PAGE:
Grief and Dementia

Dementia affects Grief Process

Grief affects you and other famiy members. One of the most frequently asked questions family members ask about when a loved one who has Alzheimer’s disease or other dementia and a loss has occurred is – “What do I say to them?”,  “Do I tell them every time they ask for the person that they have passed away?” Grief is part of life caused by loss. Each person processes feelings of grief differently whether they are of sound mind or living with cognitive impairment.

Grief is a deep mental anguish and sadness caused by bereavement from a death or loss.

Dementia is defined as:  a progressive, degenerative disorder of the brain caused by disease or injury and marked by memory loss, personality changes, and impaired cognitive skills – judgement, reasoning, thinking and planning.


Before answering “what do I say” consider that there are several losses we experience as we age.

The death of family members, friends, pets

Loss of vision, hearing, mobility, driving, some degree of independence

Loss of work, and other roles which provide a sense of purpose

Loss of control and feeling as though “I’m losing my mind”

Spouses and other family caregivers may not even be aware the person is grieving

The person with dementia is then grieving alone or may have a fear of telling how they feel.  Caregivers often will say that losses are “normal” which is reasonably true but does not touch on the emotion of grief. A caregiver themselves may be denying their own feelings of loss and fear. It is that much harder to be a comfort to someone else when you are dealing with your own grief and the many other emotions involved.

In the later stages of Dementia, the person may have fewer memories which connect them to the person who has died. Like with most of us, a new loss brings up past losses which may be harder to understand.  Someone with cognitive and memory difficulties may connect current emotions with past situations and pain can also impact one’s emotional state of mind – but the person, due to the impairment cannot reason it through.

To tell or not; take time to explore your own thoughts and feelings

Are you considering your own needs or their needs?

How great is the impact of the loss on the person? Is it someone they saw daily, weekly or not so often – will they be aware that the person is absent?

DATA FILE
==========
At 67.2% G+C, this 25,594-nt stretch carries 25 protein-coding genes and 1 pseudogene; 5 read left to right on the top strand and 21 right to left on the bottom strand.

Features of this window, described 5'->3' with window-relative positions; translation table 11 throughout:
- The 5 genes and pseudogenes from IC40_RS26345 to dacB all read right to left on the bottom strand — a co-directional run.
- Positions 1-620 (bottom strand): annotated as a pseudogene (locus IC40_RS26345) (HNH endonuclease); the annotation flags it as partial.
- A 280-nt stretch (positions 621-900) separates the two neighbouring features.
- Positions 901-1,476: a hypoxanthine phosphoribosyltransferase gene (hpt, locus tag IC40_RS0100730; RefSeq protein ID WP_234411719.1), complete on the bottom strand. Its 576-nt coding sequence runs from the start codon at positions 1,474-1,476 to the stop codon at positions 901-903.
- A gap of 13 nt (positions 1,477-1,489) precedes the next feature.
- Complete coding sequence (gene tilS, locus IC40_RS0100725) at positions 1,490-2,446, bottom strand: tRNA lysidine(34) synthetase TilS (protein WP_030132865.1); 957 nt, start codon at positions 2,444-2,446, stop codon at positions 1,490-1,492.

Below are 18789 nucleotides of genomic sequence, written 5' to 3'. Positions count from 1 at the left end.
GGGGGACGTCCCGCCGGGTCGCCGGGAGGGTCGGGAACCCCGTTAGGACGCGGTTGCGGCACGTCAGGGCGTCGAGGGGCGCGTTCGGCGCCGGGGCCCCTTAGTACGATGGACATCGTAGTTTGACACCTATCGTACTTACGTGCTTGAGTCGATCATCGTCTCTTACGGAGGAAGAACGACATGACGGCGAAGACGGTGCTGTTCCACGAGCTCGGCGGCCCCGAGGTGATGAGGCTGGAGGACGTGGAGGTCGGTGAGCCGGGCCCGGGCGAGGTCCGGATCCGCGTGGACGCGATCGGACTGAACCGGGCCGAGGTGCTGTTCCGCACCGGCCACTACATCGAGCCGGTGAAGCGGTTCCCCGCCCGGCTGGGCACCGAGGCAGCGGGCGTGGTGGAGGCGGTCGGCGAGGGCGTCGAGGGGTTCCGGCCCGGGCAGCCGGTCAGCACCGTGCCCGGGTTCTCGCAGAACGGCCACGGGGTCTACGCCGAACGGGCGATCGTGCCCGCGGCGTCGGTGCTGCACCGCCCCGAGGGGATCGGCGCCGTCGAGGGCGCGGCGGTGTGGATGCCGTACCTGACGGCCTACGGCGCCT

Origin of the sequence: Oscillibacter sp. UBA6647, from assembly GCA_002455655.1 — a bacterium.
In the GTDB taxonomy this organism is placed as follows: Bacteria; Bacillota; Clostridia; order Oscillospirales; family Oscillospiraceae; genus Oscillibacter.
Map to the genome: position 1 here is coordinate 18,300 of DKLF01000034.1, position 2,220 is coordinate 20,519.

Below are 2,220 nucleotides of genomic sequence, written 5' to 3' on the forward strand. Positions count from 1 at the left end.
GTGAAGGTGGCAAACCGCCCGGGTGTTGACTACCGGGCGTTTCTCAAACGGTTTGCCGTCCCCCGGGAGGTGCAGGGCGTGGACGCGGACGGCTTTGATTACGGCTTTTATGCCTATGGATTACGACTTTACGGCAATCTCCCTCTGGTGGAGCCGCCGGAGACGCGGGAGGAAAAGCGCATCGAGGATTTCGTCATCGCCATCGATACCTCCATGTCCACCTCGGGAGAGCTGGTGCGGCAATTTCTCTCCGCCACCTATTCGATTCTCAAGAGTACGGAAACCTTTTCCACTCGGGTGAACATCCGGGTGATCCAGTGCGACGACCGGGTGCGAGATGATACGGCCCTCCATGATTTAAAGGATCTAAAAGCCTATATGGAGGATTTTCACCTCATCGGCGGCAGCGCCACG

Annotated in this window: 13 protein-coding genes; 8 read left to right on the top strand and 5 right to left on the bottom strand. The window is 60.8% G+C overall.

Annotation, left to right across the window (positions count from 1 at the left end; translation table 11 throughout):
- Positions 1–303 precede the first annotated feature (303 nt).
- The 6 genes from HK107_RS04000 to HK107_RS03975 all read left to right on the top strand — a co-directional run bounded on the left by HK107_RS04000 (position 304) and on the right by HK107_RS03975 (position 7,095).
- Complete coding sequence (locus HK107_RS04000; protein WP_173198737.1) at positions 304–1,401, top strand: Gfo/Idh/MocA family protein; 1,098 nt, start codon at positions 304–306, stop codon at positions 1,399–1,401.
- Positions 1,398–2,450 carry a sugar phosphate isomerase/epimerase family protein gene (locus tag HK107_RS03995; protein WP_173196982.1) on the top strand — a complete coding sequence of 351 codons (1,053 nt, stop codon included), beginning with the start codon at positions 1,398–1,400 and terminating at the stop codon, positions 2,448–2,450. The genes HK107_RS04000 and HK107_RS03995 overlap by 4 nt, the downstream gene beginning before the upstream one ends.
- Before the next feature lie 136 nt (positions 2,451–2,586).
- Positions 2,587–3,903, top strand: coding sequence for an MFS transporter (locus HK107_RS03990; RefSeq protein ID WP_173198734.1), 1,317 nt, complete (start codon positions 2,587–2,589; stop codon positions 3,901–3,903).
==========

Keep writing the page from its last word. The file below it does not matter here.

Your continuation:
Consider where they are in the disease process and what they are likely to be able to mentally process or not.

Support them to express their grief and feelings of loss. Share in general that loss makes people sad, help them to send a sympathy care, or flowers. Give them a photo of the person who has passed.

Following a period of time, which you will judge as it is different for each person, deal with the emotions and facts as on a need to review basis. If they keep asking for the person – you do not need to keep telling them that the person has died and they will not come again. Respond to the feelings, that they love them, want to see them etc. Facts and logic do not apply to someone with a greater degree of dementia and brain damage.

Would you want to be told over and over again that a loved one has died, feel the pain of it, when the information will not “stick” due to the dementia? Use “therapeutic fibbing”. You can say that the person wanted to be here but got called away. It is hard to miss someone, they love you etc. You have some understanding of the person you are comforting and what the loss means to them. After addressing the emotions, you can redirect them to something else. Remember, grief is a personal and individual response to loss and whether you have a cognitive disease or not, your feelings are your own and will be expressed in your unique way.  It does not help to have any expectations of the grieving party. We all grieve in our own way and if we treat a loved one with dementia as we would a friend, we are on the right track.

After all, you probably wouldn’t tell your close friend to snap out of it, sorry for your loss, let’s go shopping or something like that. You would show concern and comfort first. If you need to be away or are to distraught to care for your loved one with dementia, you may consider hiring a caregiver for awhile.

Dementia or cognitive impairment doesn’t mean lack of emotion. Grief is grief, loss is loss and pain is pain. They are just experienced differently at different ages and abilities. Like with other information, the degree of cognitive capacity is congruent with the amount of information relayed.

Article presented as a workshop by Mary Underwood – VP of Memory Care Services – Artis Senior Living